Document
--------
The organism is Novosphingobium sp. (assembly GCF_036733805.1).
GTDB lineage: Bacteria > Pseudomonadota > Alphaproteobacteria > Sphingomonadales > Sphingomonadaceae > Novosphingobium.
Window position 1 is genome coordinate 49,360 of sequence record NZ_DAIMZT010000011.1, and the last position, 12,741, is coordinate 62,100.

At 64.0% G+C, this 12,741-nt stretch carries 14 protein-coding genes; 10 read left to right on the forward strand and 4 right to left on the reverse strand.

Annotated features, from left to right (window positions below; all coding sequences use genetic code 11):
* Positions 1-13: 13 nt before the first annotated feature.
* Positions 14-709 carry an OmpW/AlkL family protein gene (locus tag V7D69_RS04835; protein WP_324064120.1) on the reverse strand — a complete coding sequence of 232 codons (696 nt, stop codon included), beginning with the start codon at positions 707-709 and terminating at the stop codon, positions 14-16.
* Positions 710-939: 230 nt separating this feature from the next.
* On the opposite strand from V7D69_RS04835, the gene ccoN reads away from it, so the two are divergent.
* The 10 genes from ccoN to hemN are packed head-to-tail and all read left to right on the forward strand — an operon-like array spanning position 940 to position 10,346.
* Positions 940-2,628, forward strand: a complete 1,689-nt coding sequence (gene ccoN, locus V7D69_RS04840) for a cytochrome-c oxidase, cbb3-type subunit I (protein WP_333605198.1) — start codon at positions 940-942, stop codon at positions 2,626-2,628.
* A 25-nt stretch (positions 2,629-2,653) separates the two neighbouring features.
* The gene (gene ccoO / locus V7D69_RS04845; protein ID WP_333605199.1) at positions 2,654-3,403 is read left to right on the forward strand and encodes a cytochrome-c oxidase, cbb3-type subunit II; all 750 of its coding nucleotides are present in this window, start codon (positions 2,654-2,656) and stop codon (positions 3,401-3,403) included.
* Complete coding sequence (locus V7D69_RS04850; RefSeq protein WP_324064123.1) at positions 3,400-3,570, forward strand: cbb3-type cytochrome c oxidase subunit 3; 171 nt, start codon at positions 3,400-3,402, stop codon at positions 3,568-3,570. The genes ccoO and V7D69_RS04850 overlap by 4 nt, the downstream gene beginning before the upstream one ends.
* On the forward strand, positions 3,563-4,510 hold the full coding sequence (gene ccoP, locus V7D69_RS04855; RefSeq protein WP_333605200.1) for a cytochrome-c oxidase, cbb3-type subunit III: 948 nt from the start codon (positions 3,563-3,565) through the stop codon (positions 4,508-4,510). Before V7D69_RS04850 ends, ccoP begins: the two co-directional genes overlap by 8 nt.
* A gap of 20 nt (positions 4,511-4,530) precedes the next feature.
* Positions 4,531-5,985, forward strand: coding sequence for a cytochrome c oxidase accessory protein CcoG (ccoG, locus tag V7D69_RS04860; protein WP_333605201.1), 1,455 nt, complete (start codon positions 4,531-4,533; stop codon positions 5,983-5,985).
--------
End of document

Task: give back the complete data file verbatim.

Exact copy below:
The organism is Novosphingobium sp. (assembly GCF_036733805.1).
GTDB lineage: Bacteria > Pseudomonadota > Alphaproteobacteria > Sphingomonadales > Sphingomonadaceae > Novosphingobium.
Window position 1 is genome coordinate 49,360 of sequence record NZ_DAIMZT010000011.1, and the last position, 12,741, is coordinate 62,100.

At 64.0% G+C, this 12,741-nt stretch carries 14 protein-coding genes; 10 read left to right on the forward strand and 4 right to left on the reverse strand.

Annotated features, from left to right (window positions below; all coding sequences use genetic code 11):
* Positions 1-13: 13 nt before the first annotated feature.
* Positions 14-709 carry an OmpW/AlkL family protein gene (locus tag V7D69_RS04835; protein WP_324064120.1) on the reverse strand — a complete coding sequence of 232 codons (696 nt, stop codon included), beginning with the start codon at positions 707-709 and terminating at the stop codon, positions 14-16.
* Positions 710-939: 230 nt separating this feature from the next.
* On the opposite strand from V7D69_RS04835, the gene ccoN reads away from it, so the two are divergent.
* The 10 genes from ccoN to hemN are packed head-to-tail and all read left to right on the forward strand — an operon-like array spanning position 940 to position 10,346.
* Positions 940-2,628, forward strand: a complete 1,689-nt coding sequence (gene ccoN, locus V7D69_RS04840) for a cytochrome-c oxidase, cbb3-type subunit I (protein WP_333605198.1) — start codon at positions 940-942, stop codon at positions 2,626-2,628.
* A 25-nt stretch (positions 2,629-2,653) separates the two neighbouring features.
* The gene (gene ccoO / locus V7D69_RS04845; protein ID WP_333605199.1) at positions 2,654-3,403 is read left to right on the forward strand and encodes a cytochrome-c oxidase, cbb3-type subunit II; all 750 of its coding nucleotides are present in this window, start codon (positions 2,654-2,656) and stop codon (positions 3,401-3,403) included.
* Complete coding sequence (locus V7D69_RS04850; RefSeq protein WP_324064123.1) at positions 3,400-3,570, forward strand: cbb3-type cytochrome c oxidase subunit 3; 171 nt, start codon at positions 3,400-3,402, stop codon at positions 3,568-3,570. The genes ccoO and V7D69_RS04850 overlap by 4 nt, the downstream gene beginning before the upstream one ends.
* On the forward strand, positions 3,563-4,510 hold the full coding sequence (gene ccoP, locus V7D69_RS04855; RefSeq protein WP_333605200.1) for a cytochrome-c oxidase, cbb3-type subunit III: 948 nt from the start codon (positions 3,563-3,565) through the stop codon (positions 4,508-4,510). Before V7D69_RS04850 ends, ccoP begins: the two co-directional genes overlap by 8 nt.
* A gap of 20 nt (positions 4,511-4,530) precedes the next feature.
* Positions 4,531-5,985, forward strand: coding sequence for a cytochrome c oxidase accessory protein CcoG (ccoG, locus tag V7D69_RS04860; protein WP_333605201.1), 1,455 nt, complete (start codon positions 4,531-4,533; stop codon positions 5,983-5,985).